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Early in my explorations of avant-jazz, I got pointed toward Bobby Previte. A kindred soul told me how much he loved the Weather Clear, Track Fast album on Enja; I picked up a copy and was hooked. Previte's sound leans mainstream, but the album showed off a creative composing style, rich jazz delivings, and an awareness of free jazz.
Later, I'd discover Previte's more avant-garde/improv leanings, too, including the two CDs on his own Depth of Field label, both of which feature John Zorn. (Previte's discontinued the label. I recall seeing him quoted that it was just too much work, and I sympathize.)
Previte's since run through multiple bands touching on slightly twisted versions of surf music ("Latin for Travelers"), power-pumped anthem rock ("Coalition of the Willing"), and even funky stuff that veers a little too close to smooth jazz ("Bump").
The New Bump goes for a silky, dark sound, with driven jazz tracks cloaked in a film-noir kind of knowing cool. Bill Ware on vibraphone is responsible for much of the overall sound.
The title track opens things up at a slow pace, but a more aggressive yet breezy sound shows up on tracks like "I'm On To Her" or "Drive South, Along the Canyon," with gentle horn lines conjured up from Blue Note, c.1968. It's a rich, atmospheric session.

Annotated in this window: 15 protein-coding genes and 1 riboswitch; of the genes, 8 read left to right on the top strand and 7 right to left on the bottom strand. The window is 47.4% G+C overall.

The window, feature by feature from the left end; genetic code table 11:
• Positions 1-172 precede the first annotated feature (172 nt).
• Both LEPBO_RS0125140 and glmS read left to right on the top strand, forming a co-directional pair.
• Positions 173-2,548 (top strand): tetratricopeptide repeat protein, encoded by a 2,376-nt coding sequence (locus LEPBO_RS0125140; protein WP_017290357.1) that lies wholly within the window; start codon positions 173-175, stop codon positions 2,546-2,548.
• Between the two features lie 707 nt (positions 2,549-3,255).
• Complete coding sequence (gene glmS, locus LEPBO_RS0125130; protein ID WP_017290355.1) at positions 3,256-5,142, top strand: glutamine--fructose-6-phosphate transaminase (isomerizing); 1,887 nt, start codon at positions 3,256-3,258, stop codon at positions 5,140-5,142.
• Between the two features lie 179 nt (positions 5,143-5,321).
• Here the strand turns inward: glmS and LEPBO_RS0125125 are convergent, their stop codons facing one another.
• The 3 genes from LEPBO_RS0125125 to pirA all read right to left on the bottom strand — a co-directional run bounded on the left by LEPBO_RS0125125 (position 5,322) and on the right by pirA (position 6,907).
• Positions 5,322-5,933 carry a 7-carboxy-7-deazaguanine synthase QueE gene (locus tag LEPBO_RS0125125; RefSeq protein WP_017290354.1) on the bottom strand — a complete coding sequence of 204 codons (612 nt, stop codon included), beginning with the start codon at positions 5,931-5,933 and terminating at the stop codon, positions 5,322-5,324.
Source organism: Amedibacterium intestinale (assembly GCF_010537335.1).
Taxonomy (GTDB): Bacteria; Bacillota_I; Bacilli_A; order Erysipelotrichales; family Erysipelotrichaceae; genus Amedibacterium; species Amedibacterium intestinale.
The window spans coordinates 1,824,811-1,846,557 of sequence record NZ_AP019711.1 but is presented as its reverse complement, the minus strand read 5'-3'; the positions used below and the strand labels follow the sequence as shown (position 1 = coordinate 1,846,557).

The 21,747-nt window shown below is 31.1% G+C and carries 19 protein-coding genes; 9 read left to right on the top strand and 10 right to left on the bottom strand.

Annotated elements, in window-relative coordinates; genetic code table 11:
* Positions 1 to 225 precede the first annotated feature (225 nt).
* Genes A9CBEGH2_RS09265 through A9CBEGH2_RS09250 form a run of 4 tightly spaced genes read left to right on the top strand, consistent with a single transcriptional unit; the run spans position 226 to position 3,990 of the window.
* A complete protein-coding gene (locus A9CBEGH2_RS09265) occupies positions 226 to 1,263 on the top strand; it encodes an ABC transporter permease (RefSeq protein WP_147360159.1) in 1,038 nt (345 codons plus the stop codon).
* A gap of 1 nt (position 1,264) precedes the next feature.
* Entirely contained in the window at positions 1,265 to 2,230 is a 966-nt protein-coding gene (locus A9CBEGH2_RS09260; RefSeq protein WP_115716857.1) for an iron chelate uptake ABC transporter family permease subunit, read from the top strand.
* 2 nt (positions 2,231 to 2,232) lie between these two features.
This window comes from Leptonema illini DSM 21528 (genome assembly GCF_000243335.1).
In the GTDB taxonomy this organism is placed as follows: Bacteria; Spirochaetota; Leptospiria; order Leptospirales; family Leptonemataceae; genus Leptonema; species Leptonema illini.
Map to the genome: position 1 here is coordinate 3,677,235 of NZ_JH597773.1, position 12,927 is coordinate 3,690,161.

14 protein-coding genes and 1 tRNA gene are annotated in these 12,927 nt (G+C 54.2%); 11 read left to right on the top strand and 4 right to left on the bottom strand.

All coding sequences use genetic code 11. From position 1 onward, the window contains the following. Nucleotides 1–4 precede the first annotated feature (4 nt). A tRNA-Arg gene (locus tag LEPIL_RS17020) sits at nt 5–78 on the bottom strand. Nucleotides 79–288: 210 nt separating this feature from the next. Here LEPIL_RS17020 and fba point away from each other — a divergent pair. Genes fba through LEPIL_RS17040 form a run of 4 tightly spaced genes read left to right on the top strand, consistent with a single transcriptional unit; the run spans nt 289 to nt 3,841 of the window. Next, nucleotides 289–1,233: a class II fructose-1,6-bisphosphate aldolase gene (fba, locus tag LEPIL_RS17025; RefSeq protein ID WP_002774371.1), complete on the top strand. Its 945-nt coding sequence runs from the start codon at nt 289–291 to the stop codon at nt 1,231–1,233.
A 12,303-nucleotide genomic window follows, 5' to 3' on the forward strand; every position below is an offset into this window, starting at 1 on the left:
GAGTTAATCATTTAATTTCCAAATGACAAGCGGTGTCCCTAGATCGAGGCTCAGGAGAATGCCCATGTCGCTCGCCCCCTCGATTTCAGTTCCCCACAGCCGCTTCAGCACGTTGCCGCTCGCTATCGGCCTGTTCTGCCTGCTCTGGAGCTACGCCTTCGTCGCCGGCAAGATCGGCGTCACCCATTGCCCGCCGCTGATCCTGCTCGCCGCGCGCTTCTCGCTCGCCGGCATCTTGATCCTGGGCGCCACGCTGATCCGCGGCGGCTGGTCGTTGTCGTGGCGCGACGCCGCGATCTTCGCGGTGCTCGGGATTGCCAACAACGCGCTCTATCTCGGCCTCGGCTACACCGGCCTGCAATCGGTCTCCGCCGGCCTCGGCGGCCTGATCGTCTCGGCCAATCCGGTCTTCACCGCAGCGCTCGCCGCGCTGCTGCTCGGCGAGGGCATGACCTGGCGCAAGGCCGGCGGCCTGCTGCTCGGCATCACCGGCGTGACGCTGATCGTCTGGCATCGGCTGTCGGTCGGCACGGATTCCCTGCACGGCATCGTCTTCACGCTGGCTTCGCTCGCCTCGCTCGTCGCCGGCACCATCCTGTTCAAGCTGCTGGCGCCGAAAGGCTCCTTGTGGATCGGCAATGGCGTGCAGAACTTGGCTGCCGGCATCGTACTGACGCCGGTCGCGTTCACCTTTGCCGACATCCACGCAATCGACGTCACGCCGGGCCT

The lineup, by the way, is amazing: Ellery Eskelin (sax), Steven Bernstein (trumpet), Brad Jones (bass), Jim Pugliese (percussion), and Previte on drums.
As for today's radio show, things got disjoint in a hurry, as I kept finding pop/rock/other track I wanted to stuff into there. Every week, I walk away wishing I could have played a few more tracks.
ARTIST -- "TRACK TITLE" -- ALBUM TITLE (LABEL, YEAR)
Horizontal lines denote microphone breaks.
* Bennie Maupin Quartet -- "Ours Again" -- Early Reflections (Cryptogramophone, 2008)
* Fredereik Ljungkvist & Yun Kan 5 -- "Oslo" -- Badaling (Caprice, 2008)
* Origami Arktika -- "Fanteguten" -- Trolleboth (Silber, 2007)
Heller knows Baxter personally, and it came up in conversation one day that Baxter had done a TV special. This CD is basically the soundtrack of that special. For airplay, I've actually chosen Baxter's biggest hit here, apparently.
* Mostly Other People Do the Killing -- "Handsome Eddy" -- Shamokin!!! (Hot Cup, 2008)
This is their 21st album, and it's got a bit more of a pop approach than its two predecessors, Li'l Beethoven (heavy on symphonic sounds) and Hello Young Lovers (likewise, but with more instances of guitars tossed in).
The first single from the album is "Good Morning," a bouncy falsetto romp sung by a fellow who's just had a one-night stand he can't remember. It's pretty funny; one of the great things about Sparks is the way they create characters and stories that get woven into the lyrics in ways that aren't always apparent at first listen.
This song starts off with a showtuney kind of lightness, adding sharp guitar/drums for a surprise jolt later (one that I should have expected; it's happened on each of their last two albums). Elsewhere on the album is a supremely catchy pop monologue called "Lighten Up, Morrissey." How could you not love that? Songwriter Ron Mael appears to be on a creative roll. Keep it going, man!